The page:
I understand, 50k is considered poverty level in your area. I am sorry for that; have you considered relocating to a state that is much more affordable and will allow you to purchase a home? I realize there are many pluses of living in CA; however, please don't discount the rest of the U.S.
I'm doing okay here. Surviving in this area is just a matter of keeping your wits about you and your expenses in check, and if you stick it out, salaries can go very high. If I get to my thirties and I still haven't climbed the ladder enough to afford a nice condo in San Carlos, well, then I'll reconsider.
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Old 03-12-2009, 10:52 AM
 
1 posts, read 44,439 times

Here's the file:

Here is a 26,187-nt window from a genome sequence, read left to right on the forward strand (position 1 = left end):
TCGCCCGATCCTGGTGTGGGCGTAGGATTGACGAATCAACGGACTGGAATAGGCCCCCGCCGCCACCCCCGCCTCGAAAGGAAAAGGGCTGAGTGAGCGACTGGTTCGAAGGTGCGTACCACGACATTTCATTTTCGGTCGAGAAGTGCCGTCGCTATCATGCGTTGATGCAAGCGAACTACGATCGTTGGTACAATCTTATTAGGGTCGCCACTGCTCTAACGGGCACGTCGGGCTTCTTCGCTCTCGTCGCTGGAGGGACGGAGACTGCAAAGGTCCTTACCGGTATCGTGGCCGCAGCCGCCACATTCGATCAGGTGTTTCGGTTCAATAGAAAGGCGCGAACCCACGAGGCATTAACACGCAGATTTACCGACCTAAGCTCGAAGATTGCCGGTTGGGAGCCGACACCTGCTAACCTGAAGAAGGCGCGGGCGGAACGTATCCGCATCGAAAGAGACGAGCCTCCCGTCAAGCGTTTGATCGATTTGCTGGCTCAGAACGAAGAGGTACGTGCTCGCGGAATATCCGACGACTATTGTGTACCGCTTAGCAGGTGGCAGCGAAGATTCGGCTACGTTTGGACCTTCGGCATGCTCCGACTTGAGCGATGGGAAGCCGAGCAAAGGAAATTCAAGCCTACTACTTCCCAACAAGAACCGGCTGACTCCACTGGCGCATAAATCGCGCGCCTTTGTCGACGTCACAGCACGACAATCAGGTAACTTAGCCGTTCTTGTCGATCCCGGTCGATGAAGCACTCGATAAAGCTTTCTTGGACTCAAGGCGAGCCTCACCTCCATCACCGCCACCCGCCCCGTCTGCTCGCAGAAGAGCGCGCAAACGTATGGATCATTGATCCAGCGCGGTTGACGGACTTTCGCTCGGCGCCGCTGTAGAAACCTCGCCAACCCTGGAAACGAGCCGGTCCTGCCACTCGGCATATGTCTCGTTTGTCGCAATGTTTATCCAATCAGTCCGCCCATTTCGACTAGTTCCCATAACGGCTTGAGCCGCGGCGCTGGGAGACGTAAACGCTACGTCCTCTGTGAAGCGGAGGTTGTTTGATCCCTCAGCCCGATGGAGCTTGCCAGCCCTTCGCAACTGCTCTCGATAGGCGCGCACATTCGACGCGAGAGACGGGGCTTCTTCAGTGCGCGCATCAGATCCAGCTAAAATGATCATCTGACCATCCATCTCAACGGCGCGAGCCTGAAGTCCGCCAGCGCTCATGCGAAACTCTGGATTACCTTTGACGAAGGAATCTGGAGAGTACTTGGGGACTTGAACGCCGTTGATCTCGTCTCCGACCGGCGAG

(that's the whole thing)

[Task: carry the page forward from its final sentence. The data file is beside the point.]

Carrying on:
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I am disabled and recieve benefits. Can I file for renters tax in Florida. I know my son files every year in N.Y. and recieves a check for it. Do they do it here? tikko534
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Old 03-12-2009, 11:03 AM
 
Location: MN
761 posts, read 1,935,953 times
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In MN you get renters credit if you make less than 44K/year or something (cost of living lower than California of course). Renters get CRP's (Cert of Rent Paid) and it is usually about 19% of what you paid for the year.
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Old 03-12-2009, 04:13 PM
 
27,209 posts, read 22,654,172 times
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rentals are a business, you are deducting those expenses against the rent...... your cost of housing is not a deduction ....